Homelessness doesn’t have a certain look. You may or may not notice the men, women and children who are struggling with homelessness. They may be sleeping in their car, or on a friend’s couch. Perhaps they’re living temporarily with their parents, or in a motel room. Maybe they’ve found emergency shelter.

In Raleigh and Wake County, homelessness is increasing 8% each year. With over 5,500 individuals seeking homeless services, 70% of those are considered homeless due to a recent situation in their lives.

Homelessness doesn’t just happen. There are underlying causes. Many who are homeless have experienced trauma, domestic violence, family tragedy, job loss, addiction or health issues. Read more about the ongoing affects of Adverse Childhood Experiences (ACEs) and how they relate to homelessness.

Individuals Homeless
Over
5,500
Individuals Homeless
Seeking Services
Children Homeless
Over
3,400
Children Homeless
Attending Wake Schools
Individuals in Poverty
Over
99,400
Individuals in Poverty
at risk of being homeless

Homelessness in Raleigh and Wake County is rising. As Raleigh and surrounding towns are experiencing prosperity, this growth has driven up housing costs, and it’s estimated that we are losing between 400 and 550 affordable housing units every year. About one-fourth of households in our area are spending more than they can afford for housing, and some reports predict that the number of low-income families who need affordable housing is expected to rise by up to 3,700 per year. Single mothers with children represent more than half of those needing access to affordable housing.

Homelessness among Wake County Public School students is rising significantly. According to recent data from the Wake County Public School System, the number of homeless children and youth in our school system has increased a mind-numbing 56 percent in the past seven years. Additionally, the numbers are increasing more rapidly – a whopping 27 percent in the past two years.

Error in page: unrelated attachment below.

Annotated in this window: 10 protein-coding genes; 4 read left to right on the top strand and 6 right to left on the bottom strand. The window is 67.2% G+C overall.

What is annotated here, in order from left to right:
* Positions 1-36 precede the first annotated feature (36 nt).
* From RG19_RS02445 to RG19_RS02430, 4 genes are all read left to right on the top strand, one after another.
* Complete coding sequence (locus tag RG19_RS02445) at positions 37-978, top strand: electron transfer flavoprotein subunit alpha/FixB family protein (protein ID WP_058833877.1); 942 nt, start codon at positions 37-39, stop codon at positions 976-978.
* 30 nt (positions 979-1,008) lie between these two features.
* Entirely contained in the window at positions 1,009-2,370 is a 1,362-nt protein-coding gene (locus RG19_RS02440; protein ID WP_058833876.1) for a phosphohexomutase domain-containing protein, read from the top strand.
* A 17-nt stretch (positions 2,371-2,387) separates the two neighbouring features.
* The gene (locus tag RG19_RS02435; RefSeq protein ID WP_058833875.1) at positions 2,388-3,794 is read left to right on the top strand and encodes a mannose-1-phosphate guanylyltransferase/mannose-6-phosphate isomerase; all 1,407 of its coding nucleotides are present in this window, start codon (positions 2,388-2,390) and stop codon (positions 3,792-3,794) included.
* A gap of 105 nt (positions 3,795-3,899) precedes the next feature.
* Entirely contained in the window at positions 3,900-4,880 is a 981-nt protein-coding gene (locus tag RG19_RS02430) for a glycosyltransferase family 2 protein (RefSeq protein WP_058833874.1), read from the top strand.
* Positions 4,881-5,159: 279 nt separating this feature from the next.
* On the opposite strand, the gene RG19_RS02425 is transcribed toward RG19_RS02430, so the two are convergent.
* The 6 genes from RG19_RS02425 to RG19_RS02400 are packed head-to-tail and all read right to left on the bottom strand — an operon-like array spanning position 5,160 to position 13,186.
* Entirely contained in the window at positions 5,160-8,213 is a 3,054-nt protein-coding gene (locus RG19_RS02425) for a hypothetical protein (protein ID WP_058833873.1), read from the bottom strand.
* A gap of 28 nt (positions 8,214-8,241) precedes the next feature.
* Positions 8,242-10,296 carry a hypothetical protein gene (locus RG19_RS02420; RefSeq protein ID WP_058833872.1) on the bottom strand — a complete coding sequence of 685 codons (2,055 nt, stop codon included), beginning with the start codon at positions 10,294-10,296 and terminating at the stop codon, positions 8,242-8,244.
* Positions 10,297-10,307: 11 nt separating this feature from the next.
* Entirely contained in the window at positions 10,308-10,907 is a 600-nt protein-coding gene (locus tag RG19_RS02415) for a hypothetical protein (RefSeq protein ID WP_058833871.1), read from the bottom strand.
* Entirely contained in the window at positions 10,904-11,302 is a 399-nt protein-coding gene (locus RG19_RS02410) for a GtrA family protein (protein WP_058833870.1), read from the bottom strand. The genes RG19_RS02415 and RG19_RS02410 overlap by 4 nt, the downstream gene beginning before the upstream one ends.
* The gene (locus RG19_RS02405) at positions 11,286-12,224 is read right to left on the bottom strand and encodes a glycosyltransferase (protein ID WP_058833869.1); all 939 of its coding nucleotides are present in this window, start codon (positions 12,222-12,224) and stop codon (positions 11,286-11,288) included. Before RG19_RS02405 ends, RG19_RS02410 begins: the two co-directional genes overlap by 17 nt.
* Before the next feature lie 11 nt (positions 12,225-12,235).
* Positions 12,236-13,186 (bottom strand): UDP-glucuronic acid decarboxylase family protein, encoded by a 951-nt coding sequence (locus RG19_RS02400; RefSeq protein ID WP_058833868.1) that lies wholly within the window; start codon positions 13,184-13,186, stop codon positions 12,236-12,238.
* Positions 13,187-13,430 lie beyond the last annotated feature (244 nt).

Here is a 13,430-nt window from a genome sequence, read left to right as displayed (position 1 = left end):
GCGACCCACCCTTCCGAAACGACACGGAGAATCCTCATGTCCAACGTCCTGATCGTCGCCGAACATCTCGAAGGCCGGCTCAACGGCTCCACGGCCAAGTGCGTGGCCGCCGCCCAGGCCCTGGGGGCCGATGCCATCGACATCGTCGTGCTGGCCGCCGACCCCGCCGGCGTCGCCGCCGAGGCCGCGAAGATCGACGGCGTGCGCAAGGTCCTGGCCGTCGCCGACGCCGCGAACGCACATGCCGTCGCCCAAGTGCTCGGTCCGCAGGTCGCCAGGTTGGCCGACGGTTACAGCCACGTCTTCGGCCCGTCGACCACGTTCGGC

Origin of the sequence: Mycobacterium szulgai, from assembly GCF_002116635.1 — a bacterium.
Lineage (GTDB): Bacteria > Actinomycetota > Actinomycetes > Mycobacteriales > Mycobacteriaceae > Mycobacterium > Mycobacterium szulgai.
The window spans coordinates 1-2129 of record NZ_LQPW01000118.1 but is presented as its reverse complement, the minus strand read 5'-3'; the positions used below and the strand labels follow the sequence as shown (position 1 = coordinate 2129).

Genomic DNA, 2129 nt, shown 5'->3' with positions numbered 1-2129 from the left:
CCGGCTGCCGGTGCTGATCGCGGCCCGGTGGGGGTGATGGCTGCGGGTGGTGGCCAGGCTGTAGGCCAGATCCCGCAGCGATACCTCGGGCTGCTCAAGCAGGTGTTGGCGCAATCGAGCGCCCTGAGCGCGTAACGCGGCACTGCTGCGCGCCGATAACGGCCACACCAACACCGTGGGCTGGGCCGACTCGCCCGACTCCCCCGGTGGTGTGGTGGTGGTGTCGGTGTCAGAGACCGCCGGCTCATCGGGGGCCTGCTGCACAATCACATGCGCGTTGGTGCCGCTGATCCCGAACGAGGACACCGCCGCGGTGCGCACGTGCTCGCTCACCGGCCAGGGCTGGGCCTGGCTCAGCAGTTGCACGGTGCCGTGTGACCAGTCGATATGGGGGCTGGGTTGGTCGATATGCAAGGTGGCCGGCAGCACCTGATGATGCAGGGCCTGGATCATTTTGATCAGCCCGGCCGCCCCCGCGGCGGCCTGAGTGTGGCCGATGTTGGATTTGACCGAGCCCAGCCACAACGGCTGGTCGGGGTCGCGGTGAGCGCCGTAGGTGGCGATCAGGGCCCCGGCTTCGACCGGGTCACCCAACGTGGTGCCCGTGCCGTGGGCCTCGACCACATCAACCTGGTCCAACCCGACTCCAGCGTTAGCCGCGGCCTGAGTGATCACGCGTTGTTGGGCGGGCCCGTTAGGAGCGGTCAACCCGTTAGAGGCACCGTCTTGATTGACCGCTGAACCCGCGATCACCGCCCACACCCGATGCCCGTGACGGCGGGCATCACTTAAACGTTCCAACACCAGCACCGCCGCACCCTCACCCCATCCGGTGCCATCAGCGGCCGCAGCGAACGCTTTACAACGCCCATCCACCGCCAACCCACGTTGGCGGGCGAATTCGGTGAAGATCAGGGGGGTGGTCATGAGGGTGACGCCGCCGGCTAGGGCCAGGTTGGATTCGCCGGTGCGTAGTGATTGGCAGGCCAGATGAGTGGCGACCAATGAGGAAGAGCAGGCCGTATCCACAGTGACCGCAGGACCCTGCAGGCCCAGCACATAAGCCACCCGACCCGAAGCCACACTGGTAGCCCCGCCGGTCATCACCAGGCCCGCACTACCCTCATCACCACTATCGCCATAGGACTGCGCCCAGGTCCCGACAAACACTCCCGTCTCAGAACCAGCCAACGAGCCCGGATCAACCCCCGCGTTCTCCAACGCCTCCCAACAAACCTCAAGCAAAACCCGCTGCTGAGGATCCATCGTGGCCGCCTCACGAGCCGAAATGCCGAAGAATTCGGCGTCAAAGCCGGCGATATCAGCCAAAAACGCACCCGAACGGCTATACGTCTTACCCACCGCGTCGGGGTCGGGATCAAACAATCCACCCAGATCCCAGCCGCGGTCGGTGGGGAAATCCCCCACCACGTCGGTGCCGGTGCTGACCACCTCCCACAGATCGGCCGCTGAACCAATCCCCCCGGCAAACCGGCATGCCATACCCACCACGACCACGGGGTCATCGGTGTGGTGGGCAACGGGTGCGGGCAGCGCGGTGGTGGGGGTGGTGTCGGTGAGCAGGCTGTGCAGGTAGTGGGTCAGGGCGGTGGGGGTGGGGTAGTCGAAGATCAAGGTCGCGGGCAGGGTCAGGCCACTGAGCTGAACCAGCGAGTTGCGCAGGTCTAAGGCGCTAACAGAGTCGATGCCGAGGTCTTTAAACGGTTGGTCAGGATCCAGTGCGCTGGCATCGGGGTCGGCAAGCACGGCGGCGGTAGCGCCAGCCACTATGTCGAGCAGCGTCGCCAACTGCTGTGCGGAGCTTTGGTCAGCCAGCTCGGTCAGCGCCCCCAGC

Hear Our Clients Stories

  • What seemed too good to be true indeed turned out to be too good to be true.
    Our New Life Plan is helping him turn things around
    Greg's Story
  • After 24 years in the military, Ivan found himself Homeless
    Ivan needed help when he could not cope with post-traumatic stress disorder.
    Ivan's Story
  • From homeless as a child to Biomolecular Engineer Graduate
    Alexandra came to the Mission as 9-year old child with her mother.
    Alexandra’s Story
  • April needed a new beginning and new life for her and her children.
    Raleigh Rescue Mission's New Life Plan offered all the support she needed to begin again.
    April's Story
  • At 60 years old, she unexpectedly was jobless and struggling to pay rent
    God led her to Raleigh Rescue Mission, just in time for Thanksgiving.
    Brenda's Story
  • Felix's mother chose her abuser over her own children.
    Because of support from friends like you, Felix took life and job-skills classes from the Mission, and found work during the night shift at a nursing home.
    Felix's Story
  • Ila grew up in poverty that’s hard to imagine
    The legacy of this kind of deprivation during childhood is often dropping out of school, having children young and passing on the suffering of poverty to the next generation.
    Ila's Story
  • Growing up in foster care, she became the next generation of homelessness
    Thanks to caring friends like you, Lisa and her baby found food, shelter and life-changing hope at Raleigh Rescue Mission
    Lisa's Story
  • She could no longer afford rent or find a living wage job.
    She walked aimlessly for hours, her baby held tightly in her arms, her daughters jumping at every little noise.
    Sheryl's Story